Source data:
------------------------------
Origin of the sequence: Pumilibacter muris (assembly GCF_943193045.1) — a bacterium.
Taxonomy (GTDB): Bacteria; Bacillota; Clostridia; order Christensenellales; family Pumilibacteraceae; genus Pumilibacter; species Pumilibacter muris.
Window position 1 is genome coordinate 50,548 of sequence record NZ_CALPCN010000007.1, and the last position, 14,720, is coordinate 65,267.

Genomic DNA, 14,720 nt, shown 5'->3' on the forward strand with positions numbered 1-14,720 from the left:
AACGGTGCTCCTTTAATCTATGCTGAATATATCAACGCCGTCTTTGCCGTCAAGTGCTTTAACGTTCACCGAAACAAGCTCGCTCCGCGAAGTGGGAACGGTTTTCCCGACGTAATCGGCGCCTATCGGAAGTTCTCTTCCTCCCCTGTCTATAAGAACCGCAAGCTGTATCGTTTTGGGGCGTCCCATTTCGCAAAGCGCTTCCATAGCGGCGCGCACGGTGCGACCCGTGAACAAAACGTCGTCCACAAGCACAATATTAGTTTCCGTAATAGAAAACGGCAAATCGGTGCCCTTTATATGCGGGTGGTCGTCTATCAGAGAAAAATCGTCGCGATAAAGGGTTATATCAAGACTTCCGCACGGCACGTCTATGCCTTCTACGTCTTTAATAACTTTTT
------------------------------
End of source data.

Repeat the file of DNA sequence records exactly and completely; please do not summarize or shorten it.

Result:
Origin of the sequence: Pumilibacter muris (assembly GCF_943193045.1) — a bacterium.
Taxonomy (GTDB): Bacteria; Bacillota; Clostridia; order Christensenellales; family Pumilibacteraceae; genus Pumilibacter; species Pumilibacter muris.
Window position 1 is genome coordinate 50,548 of sequence record NZ_CALPCN010000007.1, and the last position, 14,720, is coordinate 65,267.

Genomic DNA, 14,720 nt, shown 5'->3' on the forward strand with positions numbered 1-14,720 from the left:
AACGGTGCTCCTTTAATCTATGCTGAATATATCAACGCCGTCTTTGCCGTCAAGTGCTTTAACGTTCACCGAAACAAGCTCGCTCCGCGAAGTGGGAACGGTTTTCCCGACGTAATCGGCGCCTATCGGAAGTTCTCTTCCTCCCCTGTCTATAAGAACCGCAAGCTGTATCGTTTTGGGGCGTCCCATTTCGCAAAGCGCTTCCATAGCGGCGCGCACGGTGCGACCCGTGAACAAAACGTCGTCCACAAGCACAATATTAGTTTCCGTAATAGAAAACGGCAAATCGGTGCCCTTTATATGCGGGTGGTCGTCTATCAGAGAAAAATCGTCGCGATAAAGGGTTATATCAAGACTTCCGCACGGCACGTCTATGCCTTCTACGTCTTTAATAACTTTTT